In the early years of the opioid crisis, overdose rates increased more rapidly among white compared with black Americans. Researchers have speculated that the racial disparity in overdose rates was the result of the under-treatment of black patients’ pain by health-care providers because of racial bias.
Calling racial bias protective is misguided and harmful for several reasons. There is widespread suffering and even death caused by the lack of pain treatment. There is also potential to further stigmatize racial minorities who do have opioid use disorder. Overshadowing all these factors is the persistent legacy of this nation’s history of deeply rooted, structural racism.
Researchers and policy makers alike have a responsibility to place data regarding opioid use disorder in the proper historical context and avoid further harm to communities of color and other minorities.
Unmanaged pain can lead to lost wages, difficulty engaging in social activities and declines in mental and emotional health. We have treated countless people who have turned to a street supply of pain medication because they couldn’t get care through traditional means. Self-medicating is often unsafe, especially due to risks associated with an influx of counterfeit pills that are pressed to look like Percocet or OxyContin but contain lethal amounts of fentanyl.
Beyond living with untreated pain, patients and their families suffer even more from the stress of encountering racism and implicit bias in health-care settings. Stress can become chronic and literally “get under the skin,” causing harmful changes in the body that over time contribute to poor health.
Any notion that the failure to treat black patients’ pain has protected them from opioid misuse has dangerous implications for the growing number of black Americans who do struggle with opioid use disorder. In fact, opioid overdose rates are on the rise among people of color.
In minority communities, racial discrimination is thought to increase the magnitude of existing stigma against substance users, creating a “double stigma.” Add to all that the common characterization of “innocent white victims” of over-prescribing by health-care providers, which can create the misimpression that black patients who do develop opioid use disorder are more to blame than white patients. Thus a third layer of stigma is created.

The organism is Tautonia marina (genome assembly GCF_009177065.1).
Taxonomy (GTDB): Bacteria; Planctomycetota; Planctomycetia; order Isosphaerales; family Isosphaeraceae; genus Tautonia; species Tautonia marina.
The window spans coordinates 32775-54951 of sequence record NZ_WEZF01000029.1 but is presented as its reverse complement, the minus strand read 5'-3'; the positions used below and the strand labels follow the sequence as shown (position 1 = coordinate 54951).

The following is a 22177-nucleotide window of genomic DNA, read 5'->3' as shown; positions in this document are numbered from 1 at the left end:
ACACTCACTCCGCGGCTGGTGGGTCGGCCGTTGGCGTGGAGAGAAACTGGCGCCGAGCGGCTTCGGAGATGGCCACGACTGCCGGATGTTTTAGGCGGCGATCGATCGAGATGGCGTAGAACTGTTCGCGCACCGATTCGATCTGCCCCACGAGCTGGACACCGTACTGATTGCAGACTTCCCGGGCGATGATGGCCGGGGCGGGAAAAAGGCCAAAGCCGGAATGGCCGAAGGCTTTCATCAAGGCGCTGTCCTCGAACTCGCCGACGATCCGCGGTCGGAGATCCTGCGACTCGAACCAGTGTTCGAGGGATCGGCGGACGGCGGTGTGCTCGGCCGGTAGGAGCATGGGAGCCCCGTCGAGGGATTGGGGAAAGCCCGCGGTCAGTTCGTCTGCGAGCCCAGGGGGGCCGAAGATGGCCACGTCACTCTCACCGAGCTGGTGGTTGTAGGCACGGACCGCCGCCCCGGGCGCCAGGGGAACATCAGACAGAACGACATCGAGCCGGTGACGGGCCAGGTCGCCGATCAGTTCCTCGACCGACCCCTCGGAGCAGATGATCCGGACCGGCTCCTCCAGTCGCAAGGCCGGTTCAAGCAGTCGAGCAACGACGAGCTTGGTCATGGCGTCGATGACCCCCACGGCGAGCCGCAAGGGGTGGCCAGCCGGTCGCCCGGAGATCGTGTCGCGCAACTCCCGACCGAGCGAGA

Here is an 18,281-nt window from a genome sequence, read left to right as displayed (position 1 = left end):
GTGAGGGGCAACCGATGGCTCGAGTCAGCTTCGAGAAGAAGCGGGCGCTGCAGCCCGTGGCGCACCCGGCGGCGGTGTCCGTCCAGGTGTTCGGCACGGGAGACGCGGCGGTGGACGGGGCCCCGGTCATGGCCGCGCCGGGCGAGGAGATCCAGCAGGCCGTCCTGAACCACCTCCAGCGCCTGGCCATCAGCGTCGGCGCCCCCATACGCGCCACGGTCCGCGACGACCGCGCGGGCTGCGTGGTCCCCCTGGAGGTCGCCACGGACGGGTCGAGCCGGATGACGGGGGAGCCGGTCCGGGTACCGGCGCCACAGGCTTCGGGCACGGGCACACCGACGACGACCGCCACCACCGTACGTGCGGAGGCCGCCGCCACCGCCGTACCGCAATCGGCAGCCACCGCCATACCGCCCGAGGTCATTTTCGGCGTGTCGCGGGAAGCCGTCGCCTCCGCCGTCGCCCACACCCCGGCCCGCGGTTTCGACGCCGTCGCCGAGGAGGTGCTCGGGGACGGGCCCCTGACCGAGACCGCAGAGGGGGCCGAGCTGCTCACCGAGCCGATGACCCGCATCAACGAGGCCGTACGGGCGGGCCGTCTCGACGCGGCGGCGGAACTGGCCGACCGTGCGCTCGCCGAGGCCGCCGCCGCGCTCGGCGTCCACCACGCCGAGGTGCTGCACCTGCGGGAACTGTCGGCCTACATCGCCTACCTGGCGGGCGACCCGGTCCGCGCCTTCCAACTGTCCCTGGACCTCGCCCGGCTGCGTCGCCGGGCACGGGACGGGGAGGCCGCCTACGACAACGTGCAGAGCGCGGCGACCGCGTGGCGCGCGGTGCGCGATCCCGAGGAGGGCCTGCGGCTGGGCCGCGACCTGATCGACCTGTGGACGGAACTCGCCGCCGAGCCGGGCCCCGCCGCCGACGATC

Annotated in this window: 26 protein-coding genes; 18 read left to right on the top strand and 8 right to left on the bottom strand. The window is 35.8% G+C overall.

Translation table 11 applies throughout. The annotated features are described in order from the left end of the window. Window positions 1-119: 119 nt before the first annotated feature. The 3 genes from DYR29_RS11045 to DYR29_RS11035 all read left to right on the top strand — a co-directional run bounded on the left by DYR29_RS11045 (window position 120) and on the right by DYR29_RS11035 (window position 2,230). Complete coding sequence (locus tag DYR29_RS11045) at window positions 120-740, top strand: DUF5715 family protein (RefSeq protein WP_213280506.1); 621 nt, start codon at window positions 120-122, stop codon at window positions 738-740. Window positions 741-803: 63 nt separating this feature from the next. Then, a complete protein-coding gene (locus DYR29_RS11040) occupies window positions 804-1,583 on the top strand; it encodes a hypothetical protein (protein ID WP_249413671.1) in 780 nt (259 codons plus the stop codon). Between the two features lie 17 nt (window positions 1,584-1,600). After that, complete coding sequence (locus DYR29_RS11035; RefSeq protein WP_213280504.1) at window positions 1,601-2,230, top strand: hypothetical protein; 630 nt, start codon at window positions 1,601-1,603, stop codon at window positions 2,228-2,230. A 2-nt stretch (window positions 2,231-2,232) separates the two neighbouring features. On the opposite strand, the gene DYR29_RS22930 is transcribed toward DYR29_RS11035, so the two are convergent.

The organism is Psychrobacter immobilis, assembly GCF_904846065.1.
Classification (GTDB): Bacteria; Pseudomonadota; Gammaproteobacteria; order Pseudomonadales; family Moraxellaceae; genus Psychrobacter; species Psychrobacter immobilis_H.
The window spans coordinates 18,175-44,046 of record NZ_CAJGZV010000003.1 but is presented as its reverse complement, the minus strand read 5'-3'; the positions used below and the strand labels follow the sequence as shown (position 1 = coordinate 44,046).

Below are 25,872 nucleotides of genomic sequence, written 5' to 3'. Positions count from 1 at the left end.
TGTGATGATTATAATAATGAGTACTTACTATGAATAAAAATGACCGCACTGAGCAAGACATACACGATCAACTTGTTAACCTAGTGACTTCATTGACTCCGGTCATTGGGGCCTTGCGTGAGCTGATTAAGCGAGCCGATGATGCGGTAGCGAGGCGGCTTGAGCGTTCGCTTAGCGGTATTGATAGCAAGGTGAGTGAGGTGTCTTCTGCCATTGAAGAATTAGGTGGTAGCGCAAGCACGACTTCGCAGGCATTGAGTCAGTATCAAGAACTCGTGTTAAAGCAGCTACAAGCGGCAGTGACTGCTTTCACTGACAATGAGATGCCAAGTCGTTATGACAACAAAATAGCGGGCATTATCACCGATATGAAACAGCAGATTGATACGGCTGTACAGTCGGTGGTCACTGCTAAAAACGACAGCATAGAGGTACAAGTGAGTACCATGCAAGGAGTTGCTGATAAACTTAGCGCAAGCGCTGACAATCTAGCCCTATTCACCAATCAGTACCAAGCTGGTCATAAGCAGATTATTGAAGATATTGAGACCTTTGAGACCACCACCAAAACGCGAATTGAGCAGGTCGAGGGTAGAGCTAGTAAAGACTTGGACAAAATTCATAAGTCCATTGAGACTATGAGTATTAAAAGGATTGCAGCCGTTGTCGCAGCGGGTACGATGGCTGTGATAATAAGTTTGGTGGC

Treatment of opioid addiction is not immune from racism within health care. A recent research letter described black patients as 77% less likely than white patients to receive buprenorphine prescriptions, after accounting for insurance status and other factors that impact access to treatment. Buprenorphine is an evidence-based treatment for opioid use disorder proven to yield lasting recovery. Unlike methadone, another medication for opioid use disorder, buprenorphine is prescribed in private medical practices and can be used at home, avoiding the stigma and inconvenience of daily clinic visits. Communities of color risk further stigmatization and criminalization by not being able to take advantage of this medicine.
As health-care providers and health services researchers deeply invested in health equity, we urge fellow clinicians, researchers and policymakers to discuss the opioid crisis and how it affects minority communities with care. The words we use to describe both the history and current state of the epidemic matter because they help shape what change is and is not possible. Racism in health care still exists and is by definition harmful, and to suggest otherwise will stop us from developing effective strategies to help all Americans struggling with addiction.